0414 GMT January 25, 2022
A new report by the college warned that if current trends in England continue around 23 percent of 11-year-old boys will be obese by 2030, an increase of 13 percent since 2016, telegraph.co.uk reported.
And the figure will rise to one third for boys in the poorest areas of Britain, although the college provided no data for girls.
The RCPCH said childhood obesity was now a ‘national public health and clinical priority’ and called for under-18s to be weighed annually at the GP. Currently children are only measured in reception class, age five and six and in year six, aged 10 to 11.
“We’d like to see capacity for measuring children strengthened in primary care, said a spokesman for the RCPCH.
“GPs are particularly important here as all children will see a GP at some point.
“But a consistent approach to measurement should developed across all health professionals to capture data effectively and make sure that information on a child’s weight is accessible to all professionals who need it.”
The report also warned that obese mums who smoke and do not breastfeed are fueling Britain’s rising infant mortality rate.
Figures showed that England and Wales are falling woefully behind economically similar countries with 38 percent more baby deaths than the European average.
And if left unchecked infant mortality will be 140 per cent higher by 2030.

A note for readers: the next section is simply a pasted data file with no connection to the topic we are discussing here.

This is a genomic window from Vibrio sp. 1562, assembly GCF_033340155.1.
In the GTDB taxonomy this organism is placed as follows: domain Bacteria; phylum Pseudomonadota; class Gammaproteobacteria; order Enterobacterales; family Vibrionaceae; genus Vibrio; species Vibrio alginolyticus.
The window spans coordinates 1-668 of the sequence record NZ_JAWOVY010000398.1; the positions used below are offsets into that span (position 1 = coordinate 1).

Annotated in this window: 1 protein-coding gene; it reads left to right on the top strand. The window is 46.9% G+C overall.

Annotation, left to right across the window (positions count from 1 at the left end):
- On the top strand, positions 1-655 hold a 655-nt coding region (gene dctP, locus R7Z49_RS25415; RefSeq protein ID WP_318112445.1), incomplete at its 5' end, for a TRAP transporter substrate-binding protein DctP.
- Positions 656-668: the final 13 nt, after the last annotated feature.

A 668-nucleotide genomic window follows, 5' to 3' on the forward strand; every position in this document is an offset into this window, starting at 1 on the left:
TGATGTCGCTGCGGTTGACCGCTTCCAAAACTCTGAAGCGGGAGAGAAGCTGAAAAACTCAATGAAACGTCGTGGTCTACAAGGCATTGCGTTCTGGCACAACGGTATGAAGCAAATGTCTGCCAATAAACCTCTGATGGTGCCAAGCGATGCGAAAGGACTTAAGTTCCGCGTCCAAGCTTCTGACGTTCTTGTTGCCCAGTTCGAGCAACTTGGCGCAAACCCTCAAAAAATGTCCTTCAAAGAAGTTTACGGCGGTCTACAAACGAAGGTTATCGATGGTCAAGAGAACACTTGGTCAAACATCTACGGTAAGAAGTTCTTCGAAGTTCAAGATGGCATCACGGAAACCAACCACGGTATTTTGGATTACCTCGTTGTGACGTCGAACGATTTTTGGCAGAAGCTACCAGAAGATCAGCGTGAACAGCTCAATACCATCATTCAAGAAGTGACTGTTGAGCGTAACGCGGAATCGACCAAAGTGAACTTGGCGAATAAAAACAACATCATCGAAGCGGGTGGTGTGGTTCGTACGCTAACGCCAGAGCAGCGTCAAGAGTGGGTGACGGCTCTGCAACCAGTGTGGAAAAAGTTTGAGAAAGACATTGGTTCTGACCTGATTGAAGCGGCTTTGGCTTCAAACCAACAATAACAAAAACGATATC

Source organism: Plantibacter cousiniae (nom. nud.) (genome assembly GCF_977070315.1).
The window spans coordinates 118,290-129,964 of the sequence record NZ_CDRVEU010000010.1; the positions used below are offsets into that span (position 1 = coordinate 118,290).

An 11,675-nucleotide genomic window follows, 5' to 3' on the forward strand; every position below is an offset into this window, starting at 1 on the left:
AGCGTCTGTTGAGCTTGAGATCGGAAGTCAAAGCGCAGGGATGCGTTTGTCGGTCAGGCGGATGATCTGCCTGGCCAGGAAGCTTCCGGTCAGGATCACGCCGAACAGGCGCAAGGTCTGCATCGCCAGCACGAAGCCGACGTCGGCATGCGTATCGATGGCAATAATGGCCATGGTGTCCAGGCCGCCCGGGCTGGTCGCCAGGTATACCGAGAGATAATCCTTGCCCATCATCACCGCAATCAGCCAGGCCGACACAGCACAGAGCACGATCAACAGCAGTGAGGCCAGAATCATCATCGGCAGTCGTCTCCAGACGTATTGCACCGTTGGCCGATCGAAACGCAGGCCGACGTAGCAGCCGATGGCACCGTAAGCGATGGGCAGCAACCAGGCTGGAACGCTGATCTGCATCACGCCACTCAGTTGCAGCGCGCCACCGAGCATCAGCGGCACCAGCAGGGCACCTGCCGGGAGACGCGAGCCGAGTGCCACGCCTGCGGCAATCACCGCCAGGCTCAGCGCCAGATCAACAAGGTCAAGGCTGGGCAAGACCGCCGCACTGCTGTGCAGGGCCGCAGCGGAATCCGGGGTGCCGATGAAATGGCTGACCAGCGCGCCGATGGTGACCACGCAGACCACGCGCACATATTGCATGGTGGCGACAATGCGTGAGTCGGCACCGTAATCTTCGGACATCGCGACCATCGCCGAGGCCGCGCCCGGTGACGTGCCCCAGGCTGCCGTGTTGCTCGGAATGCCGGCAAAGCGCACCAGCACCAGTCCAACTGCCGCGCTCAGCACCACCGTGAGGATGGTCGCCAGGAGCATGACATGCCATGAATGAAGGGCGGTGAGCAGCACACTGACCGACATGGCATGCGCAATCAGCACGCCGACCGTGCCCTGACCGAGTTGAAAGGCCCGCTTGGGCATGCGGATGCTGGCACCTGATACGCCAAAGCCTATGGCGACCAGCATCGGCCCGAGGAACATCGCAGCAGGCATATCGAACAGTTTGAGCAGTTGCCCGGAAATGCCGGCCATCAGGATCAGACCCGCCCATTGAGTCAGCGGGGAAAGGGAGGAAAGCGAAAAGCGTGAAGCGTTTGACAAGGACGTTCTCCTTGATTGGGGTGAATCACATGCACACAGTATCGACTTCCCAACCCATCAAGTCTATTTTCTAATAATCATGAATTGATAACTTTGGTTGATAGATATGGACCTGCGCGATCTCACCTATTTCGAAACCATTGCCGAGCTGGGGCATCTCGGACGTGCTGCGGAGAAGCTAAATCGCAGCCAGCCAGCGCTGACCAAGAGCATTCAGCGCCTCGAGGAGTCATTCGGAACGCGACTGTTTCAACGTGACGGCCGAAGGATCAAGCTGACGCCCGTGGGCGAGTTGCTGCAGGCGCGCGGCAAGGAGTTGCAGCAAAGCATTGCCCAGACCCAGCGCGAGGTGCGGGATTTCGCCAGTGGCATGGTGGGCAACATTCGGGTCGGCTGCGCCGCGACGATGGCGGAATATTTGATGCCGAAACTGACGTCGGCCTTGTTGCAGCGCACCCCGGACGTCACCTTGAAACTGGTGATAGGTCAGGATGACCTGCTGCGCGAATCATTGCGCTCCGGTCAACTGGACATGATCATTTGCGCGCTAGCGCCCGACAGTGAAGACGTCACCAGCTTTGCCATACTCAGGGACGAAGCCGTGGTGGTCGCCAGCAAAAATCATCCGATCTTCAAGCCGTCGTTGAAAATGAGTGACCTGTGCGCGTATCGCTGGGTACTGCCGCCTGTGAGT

The RCPCH warned that British women were more likely to smoke in pregnancy than most European countries, less likely to breastfeed and at greater risk of obesity, all factors which are known to place babies at risk of early death.
Britain was rated against countries in the EU15+ which includes Austria, Belgium, Denmark, Finland, France, Germany, Greece, Ireland, Italy, Luxembourg, Netherlands, Portugal, Spain and Sweden.
While those countries had just 2.75 deaths per 1000, England and Wales had 3.8.
Experts said the figures should ‘set alarm bells ringing’ while report author Professor Russell Viner, president of the royal college, warned of ‘danger on the horizon.’
Prof. Viner said: “This report shows that England currently has poorer health outcomes than the average across the EU15+ in most areas studied, and the rate of improvement for many outcomes is lower than the EU15+.
“This means that unless current trends improve, England is likely to fall further behind countries of similar wealth over the next decade making it harder to give children the best start in life, receive the care they need and remain healthy into productive, happy adult lives.
“This report clearly identifies the danger on the horizon — but trends shown here are not inevitable. Each of them could be turned around if key actions are undertaken.”
The report also warned that mental health problems are likely to increase by 63 percent by 2030, while trips to A&E will rise by 50 percent.
Commenting on the report, Nuffield Trust Chief Executive Nigel Edwards said: “Today's warnings from the RCPCH should set alarm bells ringing for anyone who cares about the future of some of the youngest and most vulnerable members of society.
“While there is work underway to improve child health outcomes in the UK, this report acts as a stark reminder of the road we are heading down if politicians and policymakers do not take child health seriously.
“We lag behind several similar countries on reducing rates of infant mortality and stillbirth, and have considerably more overweight or obese children than most of our international peers.”